1. Confirm whether or not the Scottish Government's official policy to have a vehicle ferry service on the Dunoon gourock route has actually changed.
2. If it has changed please give the date the change was made.
3. Advise the person or person who made the decision to change the policy.
4. Advise whether or not all Scottish Ministers were consulted before the change was made.
5. Advise whether or not any Scottish Ministers disagreed with the change and, if so, whom.
6. Were minutes were taken of any consultation and the decision.
7. Please provide the evidence given to the Ministers to show that having a vehicle service on the town centre crossing would increase vehicle emissions as in fact the contrary is true; having a reliable vehicle ferry service on the town centre crossing would reduce road traffic.
8. Please advise if Ministers were made aware that Transport Scotland dispute the figures contained in the Audit scotland report particularly the cost given for new vessels.
9. As originally asked for details of the procedure followed.
The Scottish Government policy objective for the Gourock Dunoon Ferry Service as set out in the 2013 MVA Feasibility Study was:
‘that there shall be a safe, reliable, frequent, commuter ferry service between Dunoon town centre and the rail terminal at Gourock. The service must be able to operate reliably throughout the year in the weather and sea conditions experienced on the Firth of Clyde and provide an acceptable level of comfort to meet the reasonable expectations of users including commuters, the elderly and disabled and tourists. It is the wish of Scottish Ministers that the ferry service shall carry both vehicles and passengers.’
This remains largely the case, with the exception that the future ferry service will not carry vehicles, as outlined by Paul Wheelhouse MSP, Minister for Energy, Connectivity and the Islands in a statement to the Scottish Parliament on 12 December 2018. A news release to this effect was also made on 12 December 2018.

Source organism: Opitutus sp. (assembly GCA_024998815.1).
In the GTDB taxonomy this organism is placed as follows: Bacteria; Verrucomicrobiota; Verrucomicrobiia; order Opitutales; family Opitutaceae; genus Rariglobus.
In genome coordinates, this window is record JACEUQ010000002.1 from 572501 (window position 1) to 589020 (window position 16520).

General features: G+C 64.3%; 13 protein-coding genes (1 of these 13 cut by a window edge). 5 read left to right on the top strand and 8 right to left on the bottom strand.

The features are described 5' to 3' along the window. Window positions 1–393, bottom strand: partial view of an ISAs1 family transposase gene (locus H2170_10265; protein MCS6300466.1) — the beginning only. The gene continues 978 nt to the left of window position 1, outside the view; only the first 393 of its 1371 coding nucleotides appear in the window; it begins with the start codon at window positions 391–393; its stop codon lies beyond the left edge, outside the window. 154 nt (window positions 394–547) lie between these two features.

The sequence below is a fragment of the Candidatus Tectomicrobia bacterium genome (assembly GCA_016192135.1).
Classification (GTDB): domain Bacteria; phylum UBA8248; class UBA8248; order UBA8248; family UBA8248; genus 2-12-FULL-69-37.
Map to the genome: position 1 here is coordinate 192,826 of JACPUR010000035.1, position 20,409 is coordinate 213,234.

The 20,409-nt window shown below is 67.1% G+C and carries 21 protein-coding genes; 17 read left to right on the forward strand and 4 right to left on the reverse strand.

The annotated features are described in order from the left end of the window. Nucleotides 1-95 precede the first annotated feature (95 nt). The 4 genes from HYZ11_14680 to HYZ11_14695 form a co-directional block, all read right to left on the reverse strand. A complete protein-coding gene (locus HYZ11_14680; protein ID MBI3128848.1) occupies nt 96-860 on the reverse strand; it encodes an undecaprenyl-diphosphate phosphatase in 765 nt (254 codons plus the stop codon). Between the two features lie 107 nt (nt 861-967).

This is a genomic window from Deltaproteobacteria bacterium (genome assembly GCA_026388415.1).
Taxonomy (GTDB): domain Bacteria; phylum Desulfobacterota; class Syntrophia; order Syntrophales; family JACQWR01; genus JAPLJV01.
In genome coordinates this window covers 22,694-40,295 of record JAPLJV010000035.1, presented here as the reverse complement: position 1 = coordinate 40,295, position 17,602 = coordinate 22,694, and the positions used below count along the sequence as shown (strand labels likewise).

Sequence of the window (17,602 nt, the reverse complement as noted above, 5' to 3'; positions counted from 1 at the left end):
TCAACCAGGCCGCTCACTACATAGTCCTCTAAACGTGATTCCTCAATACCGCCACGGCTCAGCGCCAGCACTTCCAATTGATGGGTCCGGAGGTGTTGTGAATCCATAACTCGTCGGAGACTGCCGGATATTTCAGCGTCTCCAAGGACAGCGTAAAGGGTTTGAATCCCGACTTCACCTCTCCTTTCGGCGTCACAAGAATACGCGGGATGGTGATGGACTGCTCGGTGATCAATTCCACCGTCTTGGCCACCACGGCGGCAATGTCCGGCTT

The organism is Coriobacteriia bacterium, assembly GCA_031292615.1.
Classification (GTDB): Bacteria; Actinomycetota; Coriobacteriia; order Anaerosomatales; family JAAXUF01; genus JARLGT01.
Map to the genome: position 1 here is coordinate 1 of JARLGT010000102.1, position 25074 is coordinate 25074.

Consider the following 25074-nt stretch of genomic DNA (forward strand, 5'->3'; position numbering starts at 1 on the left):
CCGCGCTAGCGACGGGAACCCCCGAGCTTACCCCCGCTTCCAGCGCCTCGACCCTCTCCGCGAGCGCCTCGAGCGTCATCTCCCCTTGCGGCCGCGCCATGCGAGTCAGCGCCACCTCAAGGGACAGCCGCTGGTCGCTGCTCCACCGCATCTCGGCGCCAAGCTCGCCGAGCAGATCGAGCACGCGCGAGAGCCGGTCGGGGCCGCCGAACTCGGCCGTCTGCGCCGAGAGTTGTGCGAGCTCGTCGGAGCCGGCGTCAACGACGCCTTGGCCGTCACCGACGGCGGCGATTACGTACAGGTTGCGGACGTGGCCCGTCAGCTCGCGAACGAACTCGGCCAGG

Scottish Ministers were consulted on the decision to transfer responsibility for a passenger-only ferry service to CalMac; that consultation and decision was recorded. By definition, no Ministers disagreed with the decision because of the principle of collective responsibility, which means that “all decisions reached by the Scottish Ministers, individually or collectively, are binding on all members of the Government” (paragraph 2.1 of the Scottish Ministerial Code).
It is manifestly evident that a vehicle service on the town centre crossing would increase vehicle emissions in both town centres. The decision to have a passenger-only service reflects Low Carbon Policy developments which encourage the use of public transport and the promotion of active travel to reduce vehicle emissions.
The decision made by the Scottish Ministers was based on Transport Scotland’s figures for new vessels, not those estimated by DML as referenced in the Audit Scotland Report.
The procedure followed was as stated above.
The Scottish Government is committed to publishing all information released in response to Freedom of Information requests. View all FOI responses at http://www.gov.scot/foi-responses.
Please quote the FOI reference
Central Enquiry Unit
Phone: 0300 244 4000
The Scottish Government
St Andrews House
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